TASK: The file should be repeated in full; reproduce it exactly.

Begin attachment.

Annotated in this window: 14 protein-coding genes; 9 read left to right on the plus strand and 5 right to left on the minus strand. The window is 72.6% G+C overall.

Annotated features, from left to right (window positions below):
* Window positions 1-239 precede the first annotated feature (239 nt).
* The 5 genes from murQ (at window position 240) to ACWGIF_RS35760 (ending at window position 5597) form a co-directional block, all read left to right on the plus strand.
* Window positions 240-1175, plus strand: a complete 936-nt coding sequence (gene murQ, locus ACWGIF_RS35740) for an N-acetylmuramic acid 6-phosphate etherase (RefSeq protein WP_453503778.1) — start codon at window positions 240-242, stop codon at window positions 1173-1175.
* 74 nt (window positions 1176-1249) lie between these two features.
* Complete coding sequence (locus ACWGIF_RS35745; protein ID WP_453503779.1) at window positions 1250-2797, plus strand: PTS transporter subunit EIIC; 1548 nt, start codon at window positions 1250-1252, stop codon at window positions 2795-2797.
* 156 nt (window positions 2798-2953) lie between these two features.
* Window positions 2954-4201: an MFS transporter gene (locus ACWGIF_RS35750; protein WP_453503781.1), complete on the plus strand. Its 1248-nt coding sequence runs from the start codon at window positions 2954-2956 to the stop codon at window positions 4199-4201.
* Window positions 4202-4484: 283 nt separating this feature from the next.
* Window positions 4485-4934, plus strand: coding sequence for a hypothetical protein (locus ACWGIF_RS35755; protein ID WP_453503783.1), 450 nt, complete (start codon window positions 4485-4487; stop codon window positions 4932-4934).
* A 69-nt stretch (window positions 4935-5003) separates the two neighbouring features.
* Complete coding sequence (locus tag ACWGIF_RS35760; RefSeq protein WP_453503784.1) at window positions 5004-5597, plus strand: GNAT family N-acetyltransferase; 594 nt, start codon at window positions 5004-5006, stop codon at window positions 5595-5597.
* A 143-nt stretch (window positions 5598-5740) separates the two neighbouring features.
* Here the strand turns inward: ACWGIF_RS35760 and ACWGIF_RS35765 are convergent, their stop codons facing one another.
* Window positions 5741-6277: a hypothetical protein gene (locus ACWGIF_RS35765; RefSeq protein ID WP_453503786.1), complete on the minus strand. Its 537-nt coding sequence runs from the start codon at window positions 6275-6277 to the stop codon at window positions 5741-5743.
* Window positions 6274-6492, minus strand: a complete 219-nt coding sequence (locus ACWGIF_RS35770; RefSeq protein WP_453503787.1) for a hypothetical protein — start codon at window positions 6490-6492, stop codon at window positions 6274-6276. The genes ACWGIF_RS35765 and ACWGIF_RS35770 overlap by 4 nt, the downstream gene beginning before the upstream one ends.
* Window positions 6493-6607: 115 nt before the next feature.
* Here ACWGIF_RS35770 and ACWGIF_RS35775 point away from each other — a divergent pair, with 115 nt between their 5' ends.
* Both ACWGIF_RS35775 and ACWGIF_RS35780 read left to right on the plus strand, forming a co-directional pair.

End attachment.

Annotated in this window: 14 protein-coding genes; 9 read left to right on the plus strand and 5 right to left on the minus strand. The window is 72.6% G+C overall.

Annotated features, from left to right (window positions below):
* Window positions 1-239 precede the first annotated feature (239 nt).
* The 5 genes from murQ (at window position 240) to ACWGIF_RS35760 (ending at window position 5597) form a co-directional block, all read left to right on the plus strand.
* Window positions 240-1175, plus strand: a complete 936-nt coding sequence (gene murQ, locus ACWGIF_RS35740) for an N-acetylmuramic acid 6-phosphate etherase (RefSeq protein WP_453503778.1) — start codon at window positions 240-242, stop codon at window positions 1173-1175.
* 74 nt (window positions 1176-1249) lie between these two features.
* Complete coding sequence (locus ACWGIF_RS35745; protein ID WP_453503779.1) at window positions 1250-2797, plus strand: PTS transporter subunit EIIC; 1548 nt, start codon at window positions 1250-1252, stop codon at window positions 2795-2797.
* 156 nt (window positions 2798-2953) lie between these two features.
* Window positions 2954-4201: an MFS transporter gene (locus ACWGIF_RS35750; protein WP_453503781.1), complete on the plus strand. Its 1248-nt coding sequence runs from the start codon at window positions 2954-2956 to the stop codon at window positions 4199-4201.
* Window positions 4202-4484: 283 nt separating this feature from the next.
* Window positions 4485-4934, plus strand: coding sequence for a hypothetical protein (locus ACWGIF_RS35755; protein ID WP_453503783.1), 450 nt, complete (start codon window positions 4485-4487; stop codon window positions 4932-4934).
* A 69-nt stretch (window positions 4935-5003) separates the two neighbouring features.
* Complete coding sequence (locus tag ACWGIF_RS35760; RefSeq protein WP_453503784.1) at window positions 5004-5597, plus strand: GNAT family N-acetyltransferase; 594 nt, start codon at window positions 5004-5006, stop codon at window positions 5595-5597.
* A 143-nt stretch (window positions 5598-5740) separates the two neighbouring features.
* Here the strand turns inward: ACWGIF_RS35760 and ACWGIF_RS35765 are convergent, their stop codons facing one another.
* Window positions 5741-6277: a hypothetical protein gene (locus ACWGIF_RS35765; RefSeq protein ID WP_453503786.1), complete on the minus strand. Its 537-nt coding sequence runs from the start codon at window positions 6275-6277 to the stop codon at window positions 5741-5743.
* Window positions 6274-6492, minus strand: a complete 219-nt coding sequence (locus ACWGIF_RS35770; RefSeq protein WP_453503787.1) for a hypothetical protein — start codon at window positions 6490-6492, stop codon at window positions 6274-6276. The genes ACWGIF_RS35765 and ACWGIF_RS35770 overlap by 4 nt, the downstream gene beginning before the upstream one ends.
* Window positions 6493-6607: 115 nt before the next feature.
* Here ACWGIF_RS35770 and ACWGIF_RS35775 point away from each other — a divergent pair, with 115 nt between their 5' ends.
* Both ACWGIF_RS35775 and ACWGIF_RS35780 read left to right on the plus strand, forming a co-directional pair.